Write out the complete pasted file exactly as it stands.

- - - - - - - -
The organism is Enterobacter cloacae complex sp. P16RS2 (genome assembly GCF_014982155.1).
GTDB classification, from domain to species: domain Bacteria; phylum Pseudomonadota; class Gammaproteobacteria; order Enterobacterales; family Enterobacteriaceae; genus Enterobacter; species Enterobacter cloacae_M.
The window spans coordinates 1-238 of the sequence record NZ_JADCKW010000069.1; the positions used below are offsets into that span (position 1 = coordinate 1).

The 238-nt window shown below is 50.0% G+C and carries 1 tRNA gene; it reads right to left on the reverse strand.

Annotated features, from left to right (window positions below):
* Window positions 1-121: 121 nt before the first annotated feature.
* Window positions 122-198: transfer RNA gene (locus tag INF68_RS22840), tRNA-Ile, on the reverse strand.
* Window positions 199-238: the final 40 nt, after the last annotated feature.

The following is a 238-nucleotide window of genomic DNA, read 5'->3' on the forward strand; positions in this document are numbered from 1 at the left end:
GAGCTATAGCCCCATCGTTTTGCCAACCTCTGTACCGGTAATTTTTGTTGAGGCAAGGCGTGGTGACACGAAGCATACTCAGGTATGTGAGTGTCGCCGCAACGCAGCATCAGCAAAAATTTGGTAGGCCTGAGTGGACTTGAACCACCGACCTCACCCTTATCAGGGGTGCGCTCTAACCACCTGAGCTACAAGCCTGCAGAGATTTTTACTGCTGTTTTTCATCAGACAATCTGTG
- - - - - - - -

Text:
The organism is Enterobacter cloacae complex sp. P16RS2 (genome assembly GCF_014982155.1).
GTDB classification, from domain to species: domain Bacteria; phylum Pseudomonadota; class Gammaproteobacteria; order Enterobacterales; family Enterobacteriaceae; genus Enterobacter; species Enterobacter cloacae_M.
The window spans coordinates 1-238 of the sequence record NZ_JADCKW010000069.1; the positions used below are offsets into that span (position 1 = coordinate 1).

The 238-nt window shown below is 50.0% G+C and carries 1 tRNA gene; it reads right to left on the reverse strand.

Annotated features, from left to right (window positions below):
* Window positions 1-121: 121 nt before the first annotated feature.
* Window positions 122-198: transfer RNA gene (locus tag INF68_RS22840), tRNA-Ile, on the reverse strand.
* Window positions 199-238: the final 40 nt, after the last annotated feature.

The following is a 238-nucleotide window of genomic DNA, read 5'->3' on the forward strand; positions in this document are numbered from 1 at the left end:
GAGCTATAGCCCCATCGTTTTGCCAACCTCTGTACCGGTAATTTTTGTTGAGGCAAGGCGTGGTGACACGAAGCATACTCAGGTATGTGAGTGTCGCCGCAACGCAGCATCAGCAAAAATTTGGTAGGCCTGAGTGGACTTGAACCACCGACCTCACCCTTATCAGGGGTGCGCTCTAACCACCTGAGCTACAAGCCTGCAGAGATTTTTACTGCTGTTTTTCATCAGACAATCTGTG